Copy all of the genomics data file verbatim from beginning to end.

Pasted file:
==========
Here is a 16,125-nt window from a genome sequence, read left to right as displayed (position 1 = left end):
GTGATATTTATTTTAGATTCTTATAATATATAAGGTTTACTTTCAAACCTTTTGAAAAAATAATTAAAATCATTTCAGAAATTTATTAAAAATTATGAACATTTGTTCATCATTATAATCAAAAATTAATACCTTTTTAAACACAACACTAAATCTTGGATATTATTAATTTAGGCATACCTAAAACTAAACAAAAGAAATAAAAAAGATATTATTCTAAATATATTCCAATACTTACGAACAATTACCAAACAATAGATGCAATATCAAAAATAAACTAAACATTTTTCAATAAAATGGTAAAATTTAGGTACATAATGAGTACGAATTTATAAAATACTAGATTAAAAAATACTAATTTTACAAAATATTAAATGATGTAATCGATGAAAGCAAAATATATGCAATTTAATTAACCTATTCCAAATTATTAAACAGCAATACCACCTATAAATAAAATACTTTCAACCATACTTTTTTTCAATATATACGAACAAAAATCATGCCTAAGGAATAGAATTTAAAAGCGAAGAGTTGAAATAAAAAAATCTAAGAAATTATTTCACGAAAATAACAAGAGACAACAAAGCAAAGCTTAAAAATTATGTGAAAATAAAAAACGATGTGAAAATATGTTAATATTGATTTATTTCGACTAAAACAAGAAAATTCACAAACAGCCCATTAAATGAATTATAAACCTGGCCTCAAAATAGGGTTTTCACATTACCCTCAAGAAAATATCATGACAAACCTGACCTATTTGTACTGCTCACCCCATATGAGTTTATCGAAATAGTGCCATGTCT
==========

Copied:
Here is a 16,125-nt window from a genome sequence, read left to right as displayed (position 1 = left end):
GTGATATTTATTTTAGATTCTTATAATATATAAGGTTTACTTTCAAACCTTTTGAAAAAATAATTAAAATCATTTCAGAAATTTATTAAAAATTATGAACATTTGTTCATCATTATAATCAAAAATTAATACCTTTTTAAACACAACACTAAATCTTGGATATTATTAATTTAGGCATACCTAAAACTAAACAAAAGAAATAAAAAAGATATTATTCTAAATATATTCCAATACTTACGAACAATTACCAAACAATAGATGCAATATCAAAAATAAACTAAACATTTTTCAATAAAATGGTAAAATTTAGGTACATAATGAGTACGAATTTATAAAATACTAGATTAAAAAATACTAATTTTACAAAATATTAAATGATGTAATCGATGAAAGCAAAATATATGCAATTTAATTAACCTATTCCAAATTATTAAACAGCAATACCACCTATAAATAAAATACTTTCAACCATACTTTTTTTCAATATATACGAACAAAAATCATGCCTAAGGAATAGAATTTAAAAGCGAAGAGTTGAAATAAAAAAATCTAAGAAATTATTTCACGAAAATAACAAGAGACAACAAAGCAAAGCTTAAAAATTATGTGAAAATAAAAAACGATGTGAAAATATGTTAATATTGATTTATTTCGACTAAAACAAGAAAATTCACAAACAGCCCATTAAATGAATTATAAACCTGGCCTCAAAATAGGGTTTTCACATTACCCTCAAGAAAATATCATGACAAACCTGACCTATTTGTACTGCTCACCCCATATGAGTTTATCGAAATAGTGCCATGTCT